As of March 16, 2020, the Title IX Office is working remotely but is available by phone and video conferencing to respond to student needs. Please email email@example.com if you have questions, concerns or to set up an appointment.
Sexual or gender-based harassment is a form of discrimination that includes verbal, written, or physical behavior, directed at someone, or against a particular group, because of that person’s or group’s sex, gender identity, actual or perceived sexual orientation, or based on gender stereotypes, when that behavior is unwelcome and meets either of the following criteria:
- Submission or consent to the behavior is reasonably believed to carry consequences, positive or negative, for the individual’s education, employment, University living environment, or participation in a University activity or program. Examples of this type of sexual harassment include:
- a. Pressuring an individual to engage in sexual behavior for some educational or employment benefit, or
- Making a threat or perceived threat that rejecting sexual behavior will carry a negative consequence for the individual.
- The behavior has the purpose or effect of substantially interfering with the individual’s work or educational performance by creating an intimidating, hostile, or demeaning environment for employment, education, University living, or participation in a University activity or program. Examples of this type of sexual harassment include:
- Unwelcome efforts to develop a romantic or sexual relationship;
- Unwelcome sexual advances or requests for sexual favors;
- Unwelcome commentary about an individual’s body or sexual activities;
- Unwelcome sexually-oriented teasing, joking or flirting
- Unwelcome back/shoulder massages; and
- Verbal abuse of a sexual nature.
Behaviors or communications may be verbal or nonverbal, written, or electronic. Such conduct does not need to be directed at or to a specific individual in order to constitute sexual harassment, but may consist of generalized unwelcome and inappropriate behaviors or communications based on sex, gender identity, actual or perceived sexual orientation, or gender stereotypes.
Determination of whether alleged conduct constitutes sexual harassment requires
consideration of all the circumstances, including the context in which the alleged incidents occurred.
1. Non-Consensual Sexual Contact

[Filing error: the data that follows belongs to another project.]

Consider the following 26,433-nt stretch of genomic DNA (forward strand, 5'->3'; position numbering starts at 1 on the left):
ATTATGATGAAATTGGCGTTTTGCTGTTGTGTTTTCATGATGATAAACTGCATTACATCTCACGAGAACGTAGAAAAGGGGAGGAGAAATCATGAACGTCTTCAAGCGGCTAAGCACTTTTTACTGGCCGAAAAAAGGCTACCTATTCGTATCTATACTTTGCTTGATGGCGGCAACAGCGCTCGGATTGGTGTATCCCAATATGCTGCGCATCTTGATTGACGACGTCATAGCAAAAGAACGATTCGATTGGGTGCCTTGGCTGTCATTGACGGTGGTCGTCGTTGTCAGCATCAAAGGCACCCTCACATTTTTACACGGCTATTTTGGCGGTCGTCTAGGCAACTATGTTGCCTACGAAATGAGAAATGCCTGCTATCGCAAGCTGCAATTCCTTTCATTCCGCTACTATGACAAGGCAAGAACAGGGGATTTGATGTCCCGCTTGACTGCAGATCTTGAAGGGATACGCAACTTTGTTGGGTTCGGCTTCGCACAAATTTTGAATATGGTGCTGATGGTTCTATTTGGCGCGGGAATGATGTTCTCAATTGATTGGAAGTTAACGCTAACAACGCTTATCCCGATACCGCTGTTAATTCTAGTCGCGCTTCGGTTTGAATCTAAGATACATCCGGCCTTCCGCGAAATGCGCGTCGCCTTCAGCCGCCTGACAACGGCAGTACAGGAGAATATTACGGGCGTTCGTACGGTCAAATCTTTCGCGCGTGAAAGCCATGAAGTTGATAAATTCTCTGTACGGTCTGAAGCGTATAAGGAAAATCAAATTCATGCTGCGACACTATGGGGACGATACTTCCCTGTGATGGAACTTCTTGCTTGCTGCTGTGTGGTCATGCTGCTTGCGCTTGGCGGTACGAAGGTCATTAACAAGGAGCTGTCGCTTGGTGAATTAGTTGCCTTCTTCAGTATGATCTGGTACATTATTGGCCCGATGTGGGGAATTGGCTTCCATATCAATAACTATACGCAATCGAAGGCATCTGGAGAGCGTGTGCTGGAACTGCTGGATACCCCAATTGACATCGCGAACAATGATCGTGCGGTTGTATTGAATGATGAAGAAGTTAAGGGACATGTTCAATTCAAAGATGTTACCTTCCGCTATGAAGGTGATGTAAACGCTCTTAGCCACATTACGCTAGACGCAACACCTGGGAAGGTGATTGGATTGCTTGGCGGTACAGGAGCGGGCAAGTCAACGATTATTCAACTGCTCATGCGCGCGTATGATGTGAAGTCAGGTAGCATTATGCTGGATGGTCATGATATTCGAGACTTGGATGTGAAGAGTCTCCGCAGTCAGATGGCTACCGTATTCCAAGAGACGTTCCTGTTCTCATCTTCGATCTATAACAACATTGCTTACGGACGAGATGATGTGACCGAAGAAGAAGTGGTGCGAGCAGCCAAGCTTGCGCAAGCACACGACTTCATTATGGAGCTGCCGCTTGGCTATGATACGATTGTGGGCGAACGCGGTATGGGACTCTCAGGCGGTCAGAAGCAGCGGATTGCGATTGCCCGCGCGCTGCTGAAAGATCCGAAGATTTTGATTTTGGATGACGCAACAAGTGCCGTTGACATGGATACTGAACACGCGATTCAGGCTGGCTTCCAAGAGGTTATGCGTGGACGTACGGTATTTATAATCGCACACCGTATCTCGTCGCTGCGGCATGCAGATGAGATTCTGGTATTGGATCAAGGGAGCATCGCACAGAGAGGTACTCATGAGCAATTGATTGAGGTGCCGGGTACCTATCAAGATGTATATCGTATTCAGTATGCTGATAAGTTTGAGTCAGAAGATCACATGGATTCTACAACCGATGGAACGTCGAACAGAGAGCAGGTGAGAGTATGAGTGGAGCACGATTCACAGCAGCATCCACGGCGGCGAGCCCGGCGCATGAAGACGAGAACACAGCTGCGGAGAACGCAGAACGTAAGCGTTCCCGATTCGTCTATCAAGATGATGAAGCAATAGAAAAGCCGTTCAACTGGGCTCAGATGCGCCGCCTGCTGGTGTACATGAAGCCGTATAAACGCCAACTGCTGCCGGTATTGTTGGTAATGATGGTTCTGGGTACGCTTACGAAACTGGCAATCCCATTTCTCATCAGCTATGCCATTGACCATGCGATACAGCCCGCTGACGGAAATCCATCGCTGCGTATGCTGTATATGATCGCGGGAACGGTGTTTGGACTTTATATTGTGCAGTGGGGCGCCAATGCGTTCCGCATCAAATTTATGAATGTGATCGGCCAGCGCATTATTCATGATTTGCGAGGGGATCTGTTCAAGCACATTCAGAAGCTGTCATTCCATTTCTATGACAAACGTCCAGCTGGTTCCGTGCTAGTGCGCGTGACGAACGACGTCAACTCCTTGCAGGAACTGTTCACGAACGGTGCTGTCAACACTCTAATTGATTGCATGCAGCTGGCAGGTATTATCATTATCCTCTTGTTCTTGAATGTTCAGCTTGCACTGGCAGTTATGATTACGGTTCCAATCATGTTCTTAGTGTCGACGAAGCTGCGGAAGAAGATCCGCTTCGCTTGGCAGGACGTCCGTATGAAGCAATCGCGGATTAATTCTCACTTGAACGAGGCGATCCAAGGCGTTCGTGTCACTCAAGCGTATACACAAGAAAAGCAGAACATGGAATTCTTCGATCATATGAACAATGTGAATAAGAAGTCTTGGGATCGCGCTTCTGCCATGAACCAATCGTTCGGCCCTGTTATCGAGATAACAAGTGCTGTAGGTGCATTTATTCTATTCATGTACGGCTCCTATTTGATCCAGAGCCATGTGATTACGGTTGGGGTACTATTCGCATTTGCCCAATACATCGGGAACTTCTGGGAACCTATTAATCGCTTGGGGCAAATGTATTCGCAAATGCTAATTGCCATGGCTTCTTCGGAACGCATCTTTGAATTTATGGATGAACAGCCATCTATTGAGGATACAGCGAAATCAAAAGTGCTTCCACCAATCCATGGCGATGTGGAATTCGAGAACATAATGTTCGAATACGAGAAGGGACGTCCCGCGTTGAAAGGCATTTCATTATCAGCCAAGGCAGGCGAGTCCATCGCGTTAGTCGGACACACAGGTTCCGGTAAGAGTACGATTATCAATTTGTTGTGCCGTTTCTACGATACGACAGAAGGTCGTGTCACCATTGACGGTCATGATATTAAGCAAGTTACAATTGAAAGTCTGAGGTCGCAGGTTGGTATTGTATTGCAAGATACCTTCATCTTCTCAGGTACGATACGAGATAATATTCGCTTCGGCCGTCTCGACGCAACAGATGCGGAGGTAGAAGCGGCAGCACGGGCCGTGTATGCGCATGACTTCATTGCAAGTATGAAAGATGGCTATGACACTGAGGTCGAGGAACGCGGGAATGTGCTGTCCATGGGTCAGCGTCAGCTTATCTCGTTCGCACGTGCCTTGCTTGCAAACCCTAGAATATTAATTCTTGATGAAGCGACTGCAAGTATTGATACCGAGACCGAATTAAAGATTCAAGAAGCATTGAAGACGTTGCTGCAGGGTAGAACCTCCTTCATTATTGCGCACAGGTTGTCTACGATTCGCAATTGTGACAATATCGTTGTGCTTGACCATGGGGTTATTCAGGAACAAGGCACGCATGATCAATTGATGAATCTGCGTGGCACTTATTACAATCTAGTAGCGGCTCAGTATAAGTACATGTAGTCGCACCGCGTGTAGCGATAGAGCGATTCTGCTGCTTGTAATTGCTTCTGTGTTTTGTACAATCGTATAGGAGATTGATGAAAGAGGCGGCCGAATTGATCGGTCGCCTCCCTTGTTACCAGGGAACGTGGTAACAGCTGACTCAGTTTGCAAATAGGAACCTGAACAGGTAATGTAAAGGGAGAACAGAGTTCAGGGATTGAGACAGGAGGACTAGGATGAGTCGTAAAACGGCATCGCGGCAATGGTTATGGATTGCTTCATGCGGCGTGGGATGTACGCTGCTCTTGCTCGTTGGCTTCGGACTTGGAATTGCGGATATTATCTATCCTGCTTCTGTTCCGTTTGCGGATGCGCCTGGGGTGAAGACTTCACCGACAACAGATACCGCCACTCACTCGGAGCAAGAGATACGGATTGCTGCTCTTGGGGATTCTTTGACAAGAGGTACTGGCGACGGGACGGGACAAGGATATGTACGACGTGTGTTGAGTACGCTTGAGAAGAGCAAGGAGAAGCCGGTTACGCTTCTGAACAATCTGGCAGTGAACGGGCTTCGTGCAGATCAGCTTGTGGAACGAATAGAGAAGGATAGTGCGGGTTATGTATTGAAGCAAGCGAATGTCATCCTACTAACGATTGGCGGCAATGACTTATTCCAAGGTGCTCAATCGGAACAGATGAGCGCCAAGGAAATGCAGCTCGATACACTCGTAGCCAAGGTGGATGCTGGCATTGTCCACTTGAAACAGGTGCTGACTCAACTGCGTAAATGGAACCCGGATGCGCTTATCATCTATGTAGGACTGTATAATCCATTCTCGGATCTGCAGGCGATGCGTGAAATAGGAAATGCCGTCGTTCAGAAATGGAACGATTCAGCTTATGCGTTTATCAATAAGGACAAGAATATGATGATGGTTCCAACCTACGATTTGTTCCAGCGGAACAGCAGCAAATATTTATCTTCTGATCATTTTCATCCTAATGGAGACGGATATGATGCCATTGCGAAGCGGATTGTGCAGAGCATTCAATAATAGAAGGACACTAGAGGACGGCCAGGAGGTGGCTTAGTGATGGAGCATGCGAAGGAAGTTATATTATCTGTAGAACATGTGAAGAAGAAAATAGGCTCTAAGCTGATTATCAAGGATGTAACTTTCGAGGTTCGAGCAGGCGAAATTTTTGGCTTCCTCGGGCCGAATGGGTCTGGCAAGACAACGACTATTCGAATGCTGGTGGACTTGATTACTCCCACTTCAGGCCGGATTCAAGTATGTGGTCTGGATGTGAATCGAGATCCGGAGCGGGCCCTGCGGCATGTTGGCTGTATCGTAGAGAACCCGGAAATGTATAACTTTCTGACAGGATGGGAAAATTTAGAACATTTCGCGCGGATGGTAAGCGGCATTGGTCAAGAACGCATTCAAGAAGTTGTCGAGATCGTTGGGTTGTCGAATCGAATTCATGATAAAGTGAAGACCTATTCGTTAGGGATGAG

Non-Consensual Sexual Contact is defined as intentional touching of another person’s clothed or unclothed body, including, but not limited to, the mouth, neck, buttocks, anus, genitalia, or breast, by another with any part of the body or any object in a sexual manner. Non-Consensual Sexual Contact also includes causing another person to touch their own or another’s body in the manner described in this definition.
Sexual assault is a form of Non-Consensual Sexual Contact that involves having or attempting to have sexual contact with another person without consent.
2. Non-Consensual Sexual Penetration
Non-Consensual Sexual Penetration is defined as penetration (anal, oral or vaginal), however slight, with any body part or any object, by a person upon another person, without effective consent. This includes vaginal penetration by a penis, object, tongue or finger; anal penetration by a penis, object, tongue or finger; and oral copulation (mouth to genital contact or genital to mouth contact).
3. Sexual Exploitation
Sexual exploitation is defined as taking non-consensual, unjust, or abusive sexual advantage of another, for one’s own advantage or benefit; or to benefit or advantage anyone other than the person being exploited. Sexual exploitation encompasses a wide range of behaviors including, but not limited to:
- Inducing incapacitation with the intent to rape or sexually assault another student;
- Non-consensual video or audio-recording of sexual activity;
- Allowing others to observe a personal act of consensual sex without knowledge or consent of the partner;
- Engaging in Peeping Tommery (voyeurism);
- Knowingly transmitting a sexually transmitted disease, including HIV, to another student;
- Prostituting another student (i.e. – personally gaining money, privilege, or power from the sexual activities of another student); or
- Indecent Exposure (willfully exposing one’s genitals in any public place, and in the presence of another person).
Stalking or cyberstalking is defined as engaging in a course of conduct (at least two acts) directed at a specific person (in person, through third parties or through electronic means) that would cause a reasonable person to:
- Fear for the individual’s safety or the safety of others; or
- Suffer substantial emotional distress.
Relationship Violence (Domestic or Dating Violence) is defined as:
- attempting to cause bodily injury;
- intentionally causing bodily injury; or
- placing the aggrieved person or a member of the aggrieved person’s family or household in fear of imminent serious bodily injury or continued harassment that rises to the level to cause a reasonable person substantial emotional distress.
Relationship Violence is commonly referred to as dating violence or domestic violence, and occurs between persons who have been in a social relationship of a romantic or intimate nature with each other. The existence of such a relationship is determined by considering the following factors:
- the length of the relationship;
- the type of relationship; and
- the frequency of interaction between the persons involved in the relationship.